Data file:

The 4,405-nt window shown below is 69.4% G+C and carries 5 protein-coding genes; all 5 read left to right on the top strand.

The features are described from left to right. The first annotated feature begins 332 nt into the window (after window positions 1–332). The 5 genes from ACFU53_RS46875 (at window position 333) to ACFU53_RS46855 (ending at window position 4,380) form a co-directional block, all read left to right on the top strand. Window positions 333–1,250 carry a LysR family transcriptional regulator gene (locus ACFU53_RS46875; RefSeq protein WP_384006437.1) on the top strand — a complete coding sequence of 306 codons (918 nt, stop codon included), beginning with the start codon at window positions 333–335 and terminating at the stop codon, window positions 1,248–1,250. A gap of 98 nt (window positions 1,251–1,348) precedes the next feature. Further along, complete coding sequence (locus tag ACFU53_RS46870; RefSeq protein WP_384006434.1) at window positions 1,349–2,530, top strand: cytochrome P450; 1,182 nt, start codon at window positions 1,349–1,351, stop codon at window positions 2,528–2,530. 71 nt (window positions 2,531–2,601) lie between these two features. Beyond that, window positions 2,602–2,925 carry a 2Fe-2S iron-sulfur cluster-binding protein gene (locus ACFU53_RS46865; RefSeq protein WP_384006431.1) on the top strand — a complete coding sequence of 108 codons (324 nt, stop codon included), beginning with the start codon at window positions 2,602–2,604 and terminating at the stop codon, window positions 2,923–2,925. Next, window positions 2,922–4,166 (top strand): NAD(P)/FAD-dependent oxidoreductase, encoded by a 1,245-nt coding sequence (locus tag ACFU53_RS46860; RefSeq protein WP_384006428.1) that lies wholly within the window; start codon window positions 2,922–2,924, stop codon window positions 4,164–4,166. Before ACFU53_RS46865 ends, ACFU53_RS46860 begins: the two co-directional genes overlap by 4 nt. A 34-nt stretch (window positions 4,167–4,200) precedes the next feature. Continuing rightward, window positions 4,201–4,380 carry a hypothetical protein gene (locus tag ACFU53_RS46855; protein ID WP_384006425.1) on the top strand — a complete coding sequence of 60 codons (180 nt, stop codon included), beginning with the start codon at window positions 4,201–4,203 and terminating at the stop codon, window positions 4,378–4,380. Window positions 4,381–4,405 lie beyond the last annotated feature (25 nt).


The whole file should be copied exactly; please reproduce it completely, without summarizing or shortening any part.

The 4,405-nt window shown below is 69.4% G+C and carries 5 protein-coding genes; all 5 read left to right on the top strand.

The features are described from left to right. The first annotated feature begins 332 nt into the window (after window positions 1–332). The 5 genes from ACFU53_RS46875 (at window position 333) to ACFU53_RS46855 (ending at window position 4,380) form a co-directional block, all read left to right on the top strand. Window positions 333–1,250 carry a LysR family transcriptional regulator gene (locus ACFU53_RS46875; RefSeq protein WP_384006437.1) on the top strand — a complete coding sequence of 306 codons (918 nt, stop codon included), beginning with the start codon at window positions 333–335 and terminating at the stop codon, window positions 1,248–1,250. A gap of 98 nt (window positions 1,251–1,348) precedes the next feature. Further along, complete coding sequence (locus tag ACFU53_RS46870; RefSeq protein WP_384006434.1) at window positions 1,349–2,530, top strand: cytochrome P450; 1,182 nt, start codon at window positions 1,349–1,351, stop codon at window positions 2,528–2,530. 71 nt (window positions 2,531–2,601) lie between these two features. Beyond that, window positions 2,602–2,925 carry a 2Fe-2S iron-sulfur cluster-binding protein gene (locus ACFU53_RS46865; RefSeq protein WP_384006431.1) on the top strand — a complete coding sequence of 108 codons (324 nt, stop codon included), beginning with the start codon at window positions 2,602–2,604 and terminating at the stop codon, window positions 2,923–2,925. Next, window positions 2,922–4,166 (top strand): NAD(P)/FAD-dependent oxidoreductase, encoded by a 1,245-nt coding sequence (locus tag ACFU53_RS46860; RefSeq protein WP_384006428.1) that lies wholly within the window; start codon window positions 2,922–2,924, stop codon window positions 4,164–4,166. Before ACFU53_RS46865 ends, ACFU53_RS46860 begins: the two co-directional genes overlap by 4 nt. A 34-nt stretch (window positions 4,167–4,200) precedes the next feature. Continuing rightward, window positions 4,201–4,380 carry a hypothetical protein gene (locus tag ACFU53_RS46855; protein ID WP_384006425.1) on the top strand — a complete coding sequence of 60 codons (180 nt, stop codon included), beginning with the start codon at window positions 4,201–4,203 and terminating at the stop codon, window positions 4,378–4,380. Window positions 4,381–4,405 lie beyond the last annotated feature (25 nt).